Friday, December 2, 2016

Fugue XXIX

While I am very happy about and proud of my novel, Heraclix and Pomp, I would be remiss if I didn't point you toward a very different work of mine, Fugue XXIX. Fugue is . . . ahem . . . older now. But I'm still rather fond of it. Those stories are me somewhere between cutting my teeth as a fiction writer and becoming comfortable with my writing voices (no, not the ones in my head - well, sort of). But now that I'm feeling ready to once again take up the short story pen (and have, in fact, done so), I thought it might be good to point you to this collection which you can order from your friendly neighborhood book store, directly through the publisher, Raw Dog Screaming Press, or through the evil (but necessary) empire.

You'll find these stories much more dark than H&P, with little of the playfulness found therein. These are admittedly grim and edgy. I'm told that some of them are "horror" stories, but, to be honest, I think that's an exaggeration. Regardless of genre labels, if you enjoyed the darker moments of H&P and are looking for something a little more post-modern in its forms, then Fugue XXIX might just be for you. But don't say I didn't warn you!

In the meantime, I've got a notebook waiting to be filled with words . . .

New Story Beginning?

Indulge me for a moment, please. After a long hiatus, I am taking up the short fiction pen again. And I need to know, since I am rusty, what you might suggest as a potential improvement or improvements to the following. Please note that I might have to take it down in the future, as I get closer to finishing the story and submitting it for publication. In the meantime, what is your reaction, and what do you think might improve this (admittedly incomplete) piece? Please be specific in your comments, and thank you!!!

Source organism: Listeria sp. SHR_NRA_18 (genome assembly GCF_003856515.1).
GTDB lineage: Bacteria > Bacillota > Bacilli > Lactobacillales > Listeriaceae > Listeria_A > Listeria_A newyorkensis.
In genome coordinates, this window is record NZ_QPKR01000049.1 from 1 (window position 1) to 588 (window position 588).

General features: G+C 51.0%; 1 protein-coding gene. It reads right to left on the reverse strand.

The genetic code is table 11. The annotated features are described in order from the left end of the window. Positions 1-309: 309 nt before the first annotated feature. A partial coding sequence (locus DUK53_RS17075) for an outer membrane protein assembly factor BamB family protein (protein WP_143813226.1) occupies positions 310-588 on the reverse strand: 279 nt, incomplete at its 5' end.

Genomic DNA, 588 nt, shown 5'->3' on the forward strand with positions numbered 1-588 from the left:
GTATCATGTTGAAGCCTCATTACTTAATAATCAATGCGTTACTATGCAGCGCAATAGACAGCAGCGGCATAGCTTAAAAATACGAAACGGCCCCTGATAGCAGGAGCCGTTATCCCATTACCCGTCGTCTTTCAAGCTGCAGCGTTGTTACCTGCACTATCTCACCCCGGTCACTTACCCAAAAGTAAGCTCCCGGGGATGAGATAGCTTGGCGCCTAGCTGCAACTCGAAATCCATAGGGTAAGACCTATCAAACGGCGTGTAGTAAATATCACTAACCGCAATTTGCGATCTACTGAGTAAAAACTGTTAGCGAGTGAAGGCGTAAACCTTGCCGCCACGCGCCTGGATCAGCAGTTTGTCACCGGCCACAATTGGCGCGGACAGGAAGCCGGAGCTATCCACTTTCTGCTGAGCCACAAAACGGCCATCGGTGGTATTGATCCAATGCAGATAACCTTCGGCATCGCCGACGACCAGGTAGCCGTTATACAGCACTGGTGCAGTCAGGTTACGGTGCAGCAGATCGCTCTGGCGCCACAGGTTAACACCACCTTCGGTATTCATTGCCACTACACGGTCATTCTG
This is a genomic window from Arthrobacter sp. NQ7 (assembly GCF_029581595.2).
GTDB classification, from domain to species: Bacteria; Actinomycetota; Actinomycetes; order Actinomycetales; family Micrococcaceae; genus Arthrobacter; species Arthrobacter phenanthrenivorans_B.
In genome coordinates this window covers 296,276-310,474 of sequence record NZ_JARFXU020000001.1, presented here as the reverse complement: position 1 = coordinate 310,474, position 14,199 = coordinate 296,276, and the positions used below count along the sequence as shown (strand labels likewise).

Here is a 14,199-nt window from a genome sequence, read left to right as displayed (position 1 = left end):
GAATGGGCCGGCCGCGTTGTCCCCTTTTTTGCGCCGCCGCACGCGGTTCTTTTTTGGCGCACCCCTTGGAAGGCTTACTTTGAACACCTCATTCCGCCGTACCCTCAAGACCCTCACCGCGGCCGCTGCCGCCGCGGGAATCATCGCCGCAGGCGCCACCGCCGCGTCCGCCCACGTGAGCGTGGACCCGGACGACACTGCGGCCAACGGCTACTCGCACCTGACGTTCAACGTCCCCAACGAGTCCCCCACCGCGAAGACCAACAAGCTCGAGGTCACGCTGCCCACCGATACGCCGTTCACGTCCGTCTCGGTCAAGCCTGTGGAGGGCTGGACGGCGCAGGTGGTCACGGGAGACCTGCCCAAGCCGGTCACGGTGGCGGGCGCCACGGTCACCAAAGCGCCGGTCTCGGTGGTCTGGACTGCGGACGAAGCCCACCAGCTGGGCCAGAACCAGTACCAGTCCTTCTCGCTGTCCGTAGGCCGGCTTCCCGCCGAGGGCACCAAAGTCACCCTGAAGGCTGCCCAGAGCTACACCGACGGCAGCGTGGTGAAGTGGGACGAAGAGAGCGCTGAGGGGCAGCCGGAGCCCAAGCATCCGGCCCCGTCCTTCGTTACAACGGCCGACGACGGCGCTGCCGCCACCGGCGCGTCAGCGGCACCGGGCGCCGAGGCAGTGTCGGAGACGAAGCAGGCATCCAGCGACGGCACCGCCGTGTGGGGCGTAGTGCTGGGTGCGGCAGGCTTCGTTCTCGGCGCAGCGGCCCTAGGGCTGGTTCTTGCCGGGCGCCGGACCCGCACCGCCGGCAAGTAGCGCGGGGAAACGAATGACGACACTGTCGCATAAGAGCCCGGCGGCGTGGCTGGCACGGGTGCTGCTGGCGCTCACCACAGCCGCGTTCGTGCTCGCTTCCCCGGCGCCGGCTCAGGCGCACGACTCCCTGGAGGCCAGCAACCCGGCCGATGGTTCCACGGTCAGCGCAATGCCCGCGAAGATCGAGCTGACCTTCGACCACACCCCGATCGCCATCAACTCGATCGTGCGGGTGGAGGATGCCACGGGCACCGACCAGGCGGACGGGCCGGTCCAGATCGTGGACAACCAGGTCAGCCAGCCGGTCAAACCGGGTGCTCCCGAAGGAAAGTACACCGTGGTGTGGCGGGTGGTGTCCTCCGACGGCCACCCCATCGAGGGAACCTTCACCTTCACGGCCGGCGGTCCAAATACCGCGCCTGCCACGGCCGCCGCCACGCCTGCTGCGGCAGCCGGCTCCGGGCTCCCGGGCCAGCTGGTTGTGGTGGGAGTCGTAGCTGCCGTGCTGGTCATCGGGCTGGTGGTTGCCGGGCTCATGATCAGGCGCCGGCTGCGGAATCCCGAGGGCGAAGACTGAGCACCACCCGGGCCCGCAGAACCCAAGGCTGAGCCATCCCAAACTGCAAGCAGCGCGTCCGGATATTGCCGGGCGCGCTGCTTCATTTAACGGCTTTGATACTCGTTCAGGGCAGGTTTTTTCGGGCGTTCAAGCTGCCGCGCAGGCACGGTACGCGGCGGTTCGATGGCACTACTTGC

Work in Progress:

Death masks are the strangest of all mementos, not because of the occasion that precipitates their creation – after all, death is common to all, banal – but because of skin.
                Upon the death of the central nervous system, skin cells continue to live for up to twelve hours, long after nerve cells have gone dark and the other major organs have begun their spiral into eternal decay. Desiccation sets in quickly, which creates the illusion that hair and fingernails are still growing on a days-old corpse. Not so. It’s the recession of the skin, due to dehydration that fosters this folk myth. The proteins in hair and nails, like the perceptive organs of seeing, smelling, tasting, and hearing, are effectively dead soon after synaptical shut-down, but the skin – the organ of touch – lives on for hours.
                I wondered, as I looked at my own death mask – a faux affair made as I slept once, a long, long time ago – if the wet plaster applied to the face extends that life further beyond death by giving it the sustaining water of life. Or does the mask, becoming mummified from its very inception, more quickly draw life from that boundary that once simultaneously separated the self-conscious being from, and acted as interface with, the rest of the universe?
                And when does that “soul,” the breath of life, that is, actually, finally, leave the skin? Does it pass through the death mask, dissipating into the past, evaporating into memory, or does the wet mask prevent it from slipping through, barricading it in that liminal space between pore and plaster? And then what? Where does that essence, that energy, go?